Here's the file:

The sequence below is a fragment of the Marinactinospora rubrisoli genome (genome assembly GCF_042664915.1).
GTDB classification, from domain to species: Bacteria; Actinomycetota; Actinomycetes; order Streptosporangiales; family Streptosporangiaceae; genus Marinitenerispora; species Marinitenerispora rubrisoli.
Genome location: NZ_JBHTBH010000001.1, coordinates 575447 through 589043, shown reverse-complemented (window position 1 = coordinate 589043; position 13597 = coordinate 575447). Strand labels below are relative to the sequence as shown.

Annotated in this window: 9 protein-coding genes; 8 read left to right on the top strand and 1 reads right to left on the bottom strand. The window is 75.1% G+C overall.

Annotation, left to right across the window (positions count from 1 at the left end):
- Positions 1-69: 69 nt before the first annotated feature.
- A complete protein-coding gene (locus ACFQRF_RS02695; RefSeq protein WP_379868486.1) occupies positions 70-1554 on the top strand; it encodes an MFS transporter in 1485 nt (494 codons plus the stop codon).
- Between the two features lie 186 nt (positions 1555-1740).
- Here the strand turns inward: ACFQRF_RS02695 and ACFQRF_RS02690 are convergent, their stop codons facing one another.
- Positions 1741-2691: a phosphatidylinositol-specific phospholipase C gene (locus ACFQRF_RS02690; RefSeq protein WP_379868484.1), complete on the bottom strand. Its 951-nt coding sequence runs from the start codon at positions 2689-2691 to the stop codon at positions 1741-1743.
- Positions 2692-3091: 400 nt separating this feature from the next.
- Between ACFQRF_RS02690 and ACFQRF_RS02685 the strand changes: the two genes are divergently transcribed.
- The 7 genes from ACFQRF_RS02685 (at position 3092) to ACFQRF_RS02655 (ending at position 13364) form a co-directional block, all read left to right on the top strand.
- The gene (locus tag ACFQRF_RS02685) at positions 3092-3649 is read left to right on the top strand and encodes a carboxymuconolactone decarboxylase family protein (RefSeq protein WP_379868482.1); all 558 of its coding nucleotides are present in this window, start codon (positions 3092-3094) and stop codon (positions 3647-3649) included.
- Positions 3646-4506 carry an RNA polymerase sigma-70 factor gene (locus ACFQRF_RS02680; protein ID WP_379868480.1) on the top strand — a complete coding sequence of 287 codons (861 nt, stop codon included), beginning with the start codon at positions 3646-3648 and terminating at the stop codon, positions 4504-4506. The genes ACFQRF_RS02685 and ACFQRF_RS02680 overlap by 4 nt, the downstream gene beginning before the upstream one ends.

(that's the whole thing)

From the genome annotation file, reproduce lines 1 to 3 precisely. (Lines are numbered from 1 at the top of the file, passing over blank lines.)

The sequence below is a fragment of the Marinactinospora rubrisoli genome (genome assembly GCF_042664915.1).
GTDB classification, from domain to species: Bacteria; Actinomycetota; Actinomycetes; order Streptosporangiales; family Streptosporangiaceae; genus Marinitenerispora; species Marinitenerispora rubrisoli.
Genome location: NZ_JBHTBH010000001.1, coordinates 575447 through 589043, shown reverse-complemented (window position 1 = coordinate 589043; position 13597 = coordinate 575447). Strand labels below are relative to the sequence as shown.